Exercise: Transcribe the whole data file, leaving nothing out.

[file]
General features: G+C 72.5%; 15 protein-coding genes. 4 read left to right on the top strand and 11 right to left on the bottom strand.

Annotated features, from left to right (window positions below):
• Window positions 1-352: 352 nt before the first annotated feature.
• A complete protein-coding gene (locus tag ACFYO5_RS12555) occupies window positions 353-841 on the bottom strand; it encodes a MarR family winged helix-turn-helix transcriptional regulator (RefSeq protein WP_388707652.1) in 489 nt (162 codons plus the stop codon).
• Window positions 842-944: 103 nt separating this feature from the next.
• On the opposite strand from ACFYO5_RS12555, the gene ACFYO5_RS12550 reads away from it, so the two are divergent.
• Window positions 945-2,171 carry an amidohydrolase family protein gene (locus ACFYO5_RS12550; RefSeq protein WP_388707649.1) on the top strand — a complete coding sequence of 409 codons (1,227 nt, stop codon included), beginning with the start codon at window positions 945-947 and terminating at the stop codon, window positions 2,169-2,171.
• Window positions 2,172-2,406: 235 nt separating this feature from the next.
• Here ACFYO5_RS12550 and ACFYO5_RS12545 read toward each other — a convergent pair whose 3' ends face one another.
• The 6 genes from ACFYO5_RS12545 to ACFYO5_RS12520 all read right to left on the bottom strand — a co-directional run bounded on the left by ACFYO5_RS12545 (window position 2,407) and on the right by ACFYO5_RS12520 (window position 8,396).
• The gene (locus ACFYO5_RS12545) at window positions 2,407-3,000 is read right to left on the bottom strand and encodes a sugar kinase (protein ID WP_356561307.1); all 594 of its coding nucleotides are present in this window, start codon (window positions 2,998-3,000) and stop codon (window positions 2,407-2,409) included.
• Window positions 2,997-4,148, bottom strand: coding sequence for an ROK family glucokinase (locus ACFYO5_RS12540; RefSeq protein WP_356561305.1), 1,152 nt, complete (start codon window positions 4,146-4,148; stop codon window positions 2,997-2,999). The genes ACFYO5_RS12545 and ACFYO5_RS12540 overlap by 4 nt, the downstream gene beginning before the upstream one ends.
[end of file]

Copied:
General features: G+C 72.5%; 15 protein-coding genes. 4 read left to right on the top strand and 11 right to left on the bottom strand.

Annotated features, from left to right (window positions below):
• Window positions 1-352: 352 nt before the first annotated feature.
• A complete protein-coding gene (locus tag ACFYO5_RS12555) occupies window positions 353-841 on the bottom strand; it encodes a MarR family winged helix-turn-helix transcriptional regulator (RefSeq protein WP_388707652.1) in 489 nt (162 codons plus the stop codon).
• Window positions 842-944: 103 nt separating this feature from the next.
• On the opposite strand from ACFYO5_RS12555, the gene ACFYO5_RS12550 reads away from it, so the two are divergent.
• Window positions 945-2,171 carry an amidohydrolase family protein gene (locus ACFYO5_RS12550; RefSeq protein WP_388707649.1) on the top strand — a complete coding sequence of 409 codons (1,227 nt, stop codon included), beginning with the start codon at window positions 945-947 and terminating at the stop codon, window positions 2,169-2,171.
• Window positions 2,172-2,406: 235 nt separating this feature from the next.
• Here ACFYO5_RS12550 and ACFYO5_RS12545 read toward each other — a convergent pair whose 3' ends face one another.
• The 6 genes from ACFYO5_RS12545 to ACFYO5_RS12520 all read right to left on the bottom strand — a co-directional run bounded on the left by ACFYO5_RS12545 (window position 2,407) and on the right by ACFYO5_RS12520 (window position 8,396).
• The gene (locus ACFYO5_RS12545) at window positions 2,407-3,000 is read right to left on the bottom strand and encodes a sugar kinase (protein ID WP_356561307.1); all 594 of its coding nucleotides are present in this window, start codon (window positions 2,998-3,000) and stop codon (window positions 2,407-2,409) included.
• Window positions 2,997-4,148, bottom strand: coding sequence for an ROK family glucokinase (locus ACFYO5_RS12540; RefSeq protein WP_356561305.1), 1,152 nt, complete (start codon window positions 4,146-4,148; stop codon window positions 2,997-2,999). The genes ACFYO5_RS12545 and ACFYO5_RS12540 overlap by 4 nt, the downstream gene beginning before the upstream one ends.